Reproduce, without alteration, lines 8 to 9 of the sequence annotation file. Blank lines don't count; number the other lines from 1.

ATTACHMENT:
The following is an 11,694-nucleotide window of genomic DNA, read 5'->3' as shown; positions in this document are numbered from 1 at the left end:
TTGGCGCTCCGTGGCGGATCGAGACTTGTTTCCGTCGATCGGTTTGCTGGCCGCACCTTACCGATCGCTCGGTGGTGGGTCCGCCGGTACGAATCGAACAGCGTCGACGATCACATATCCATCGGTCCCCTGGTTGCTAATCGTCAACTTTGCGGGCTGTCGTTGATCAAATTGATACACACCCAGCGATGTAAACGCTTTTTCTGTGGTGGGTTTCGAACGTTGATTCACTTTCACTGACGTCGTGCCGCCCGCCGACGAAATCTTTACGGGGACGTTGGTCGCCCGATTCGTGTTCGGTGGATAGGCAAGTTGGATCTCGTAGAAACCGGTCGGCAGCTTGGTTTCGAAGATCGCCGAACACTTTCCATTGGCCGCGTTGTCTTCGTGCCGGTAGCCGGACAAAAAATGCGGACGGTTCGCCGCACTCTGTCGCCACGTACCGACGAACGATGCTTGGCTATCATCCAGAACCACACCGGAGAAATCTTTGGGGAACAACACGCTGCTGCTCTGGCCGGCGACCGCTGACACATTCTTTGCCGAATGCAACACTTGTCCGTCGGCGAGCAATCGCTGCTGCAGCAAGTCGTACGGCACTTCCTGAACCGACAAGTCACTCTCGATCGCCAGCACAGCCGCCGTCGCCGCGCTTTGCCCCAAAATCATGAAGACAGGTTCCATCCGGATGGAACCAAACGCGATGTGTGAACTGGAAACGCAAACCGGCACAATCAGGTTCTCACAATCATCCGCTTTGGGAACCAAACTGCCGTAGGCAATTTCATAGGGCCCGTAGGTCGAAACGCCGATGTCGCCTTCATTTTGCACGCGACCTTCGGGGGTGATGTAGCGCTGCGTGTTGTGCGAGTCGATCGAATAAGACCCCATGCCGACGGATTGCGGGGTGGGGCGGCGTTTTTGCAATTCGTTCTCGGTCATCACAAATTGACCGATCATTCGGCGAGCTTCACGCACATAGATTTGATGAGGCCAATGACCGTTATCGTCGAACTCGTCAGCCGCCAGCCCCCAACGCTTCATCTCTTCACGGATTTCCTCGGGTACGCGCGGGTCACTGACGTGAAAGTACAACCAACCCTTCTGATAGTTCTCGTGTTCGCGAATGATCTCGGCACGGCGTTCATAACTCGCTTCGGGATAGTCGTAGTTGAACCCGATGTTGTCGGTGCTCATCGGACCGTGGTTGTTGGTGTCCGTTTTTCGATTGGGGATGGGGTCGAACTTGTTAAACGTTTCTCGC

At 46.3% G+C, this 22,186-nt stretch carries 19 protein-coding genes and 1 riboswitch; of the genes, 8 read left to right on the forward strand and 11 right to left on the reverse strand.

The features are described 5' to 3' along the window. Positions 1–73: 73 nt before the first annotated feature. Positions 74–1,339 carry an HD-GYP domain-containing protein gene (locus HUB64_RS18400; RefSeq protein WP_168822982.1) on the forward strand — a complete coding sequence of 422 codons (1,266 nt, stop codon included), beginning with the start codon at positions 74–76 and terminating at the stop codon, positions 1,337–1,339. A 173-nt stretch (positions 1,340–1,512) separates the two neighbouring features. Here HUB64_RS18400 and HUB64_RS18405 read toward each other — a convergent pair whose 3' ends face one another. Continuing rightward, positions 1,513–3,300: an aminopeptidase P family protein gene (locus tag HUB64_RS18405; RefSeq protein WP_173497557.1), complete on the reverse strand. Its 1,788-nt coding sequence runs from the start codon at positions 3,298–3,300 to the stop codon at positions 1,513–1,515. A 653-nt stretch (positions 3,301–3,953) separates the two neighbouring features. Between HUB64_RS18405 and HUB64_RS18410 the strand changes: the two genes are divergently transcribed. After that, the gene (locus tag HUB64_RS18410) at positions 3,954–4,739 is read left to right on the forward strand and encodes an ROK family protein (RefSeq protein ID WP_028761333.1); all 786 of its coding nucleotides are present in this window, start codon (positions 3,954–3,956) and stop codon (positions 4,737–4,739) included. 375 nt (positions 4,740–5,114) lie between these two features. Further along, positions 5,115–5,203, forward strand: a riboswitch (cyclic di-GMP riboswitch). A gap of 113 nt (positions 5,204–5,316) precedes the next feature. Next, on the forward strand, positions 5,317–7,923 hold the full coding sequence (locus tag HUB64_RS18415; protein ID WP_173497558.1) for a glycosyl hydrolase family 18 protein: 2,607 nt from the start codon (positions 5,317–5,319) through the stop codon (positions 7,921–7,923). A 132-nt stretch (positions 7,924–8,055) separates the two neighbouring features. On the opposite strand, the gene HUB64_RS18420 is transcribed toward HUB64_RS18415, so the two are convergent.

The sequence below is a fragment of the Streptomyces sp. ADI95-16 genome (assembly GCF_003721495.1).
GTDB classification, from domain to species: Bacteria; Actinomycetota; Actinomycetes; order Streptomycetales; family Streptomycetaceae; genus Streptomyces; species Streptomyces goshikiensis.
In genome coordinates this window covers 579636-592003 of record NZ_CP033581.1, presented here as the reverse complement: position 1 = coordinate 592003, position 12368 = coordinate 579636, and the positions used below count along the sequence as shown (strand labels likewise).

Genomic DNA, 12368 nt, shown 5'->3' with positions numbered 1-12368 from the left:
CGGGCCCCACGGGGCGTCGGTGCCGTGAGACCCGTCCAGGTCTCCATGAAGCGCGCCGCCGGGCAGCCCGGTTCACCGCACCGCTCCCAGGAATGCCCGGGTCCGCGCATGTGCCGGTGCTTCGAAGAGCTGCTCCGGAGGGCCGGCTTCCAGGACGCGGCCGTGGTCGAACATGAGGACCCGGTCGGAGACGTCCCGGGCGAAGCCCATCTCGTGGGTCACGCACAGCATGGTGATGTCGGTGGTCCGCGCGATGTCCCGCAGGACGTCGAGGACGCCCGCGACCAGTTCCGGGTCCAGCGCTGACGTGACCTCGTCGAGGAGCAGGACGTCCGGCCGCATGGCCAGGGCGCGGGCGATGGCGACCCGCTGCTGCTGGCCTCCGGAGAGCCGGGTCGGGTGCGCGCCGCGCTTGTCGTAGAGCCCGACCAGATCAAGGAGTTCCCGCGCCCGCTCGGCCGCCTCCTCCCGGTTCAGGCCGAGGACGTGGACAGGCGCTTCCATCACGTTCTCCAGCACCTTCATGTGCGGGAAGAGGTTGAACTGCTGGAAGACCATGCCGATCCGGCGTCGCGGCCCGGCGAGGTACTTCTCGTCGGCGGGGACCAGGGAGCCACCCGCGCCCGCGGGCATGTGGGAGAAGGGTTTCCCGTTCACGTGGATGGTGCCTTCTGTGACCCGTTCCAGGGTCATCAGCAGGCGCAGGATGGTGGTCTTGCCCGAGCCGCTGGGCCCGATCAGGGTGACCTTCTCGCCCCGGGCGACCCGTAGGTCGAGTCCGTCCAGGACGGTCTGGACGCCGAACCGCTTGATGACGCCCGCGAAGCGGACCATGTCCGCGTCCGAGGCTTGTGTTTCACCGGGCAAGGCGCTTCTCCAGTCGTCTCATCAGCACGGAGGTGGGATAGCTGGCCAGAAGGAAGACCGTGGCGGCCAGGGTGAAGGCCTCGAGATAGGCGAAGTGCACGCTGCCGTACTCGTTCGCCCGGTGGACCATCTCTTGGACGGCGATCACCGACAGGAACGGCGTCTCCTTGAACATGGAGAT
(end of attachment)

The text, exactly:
Genomic DNA, 12368 nt, shown 5'->3' with positions numbered 1-12368 from the left:
CGGGCCCCACGGGGCGTCGGTGCCGTGAGACCCGTCCAGGTCTCCATGAAGCGCGCCGCCGGGCAGCCCGGTTCACCGCACCGCTCCCAGGAATGCCCGGGTCCGCGCATGTGCCGGTGCTTCGAAGAGCTGCTCCGGAGGGCCGGCTTCCAGGACGCGGCCGTGGTCGAACATGAGGACCCGGTCGGAGACGTCCCGGGCGAAGCCCATCTCGTGGGTCACGCACAGCATGGTGATGTCGGTGGTCCGCGCGATGTCCCGCAGGACGTCGAGGACGCCCGCGACCAGTTCCGGGTCCAGCGCTGACGTGACCTCGTCGAGGAGCAGGACGTCCGGCCGCATGGCCAGGGCGCGGGCGATGGCGACCCGCTGCTGCTGGCCTCCGGAGAGCCGGGTCGGGTGCGCGCCGCGCTTGTCGTAGAGCCCGACCAGATCAAGGAGTTCCCGCGCCCGCTCGGCCGCCTCCTCCCGGTTCAGGCCGAGGACGTGGACAGGCGCTTCCATCACGTTCTCCAGCACCTTCATGTGCGGGAAGAGGTTGAACTGCTGGAAGACCATGCCGATCCGGCGTCGCGGCCCGGCGAGGTACTTCTCGTCGGCGGGGACCAGGGAGCCACCCGCGCCCGCGGGCATGTGGGAGAAGGGTTTCCCGTTCACGTGGATGGTGCCTTCTGTGACCCGTTCCAGGGTCATCAGCAGGCGCAGGATGGTGGTCTTGCCCGAGCCGCTGGGCCCGATCAGGGTGACCTTCTCGCCCCGGGCGACCCGTAGGTCGAGTCCGTCCAGGACGGTCTGGACGCCGAACCGCTTGATGACGCCCGCGAAGCGGACCATGTCCGCGTCCGAGGCTTGTGTTTCACCGGGCAAGGCGCTTCTCCAGTCGTCTCATCAGCACGGAGGTGGGATAGCTGGCCAGAAGGAAGACCGTGGCGGCCAGGGTGAAGGCCTCGAGATAGGCGAAGTGCACGCTGCCGTACTCGTTCGCCCGGTGGACCATCTCTTGGACGGCGATCACCGACAGGAACGGCGTCTCCTTGAACATGGAGAT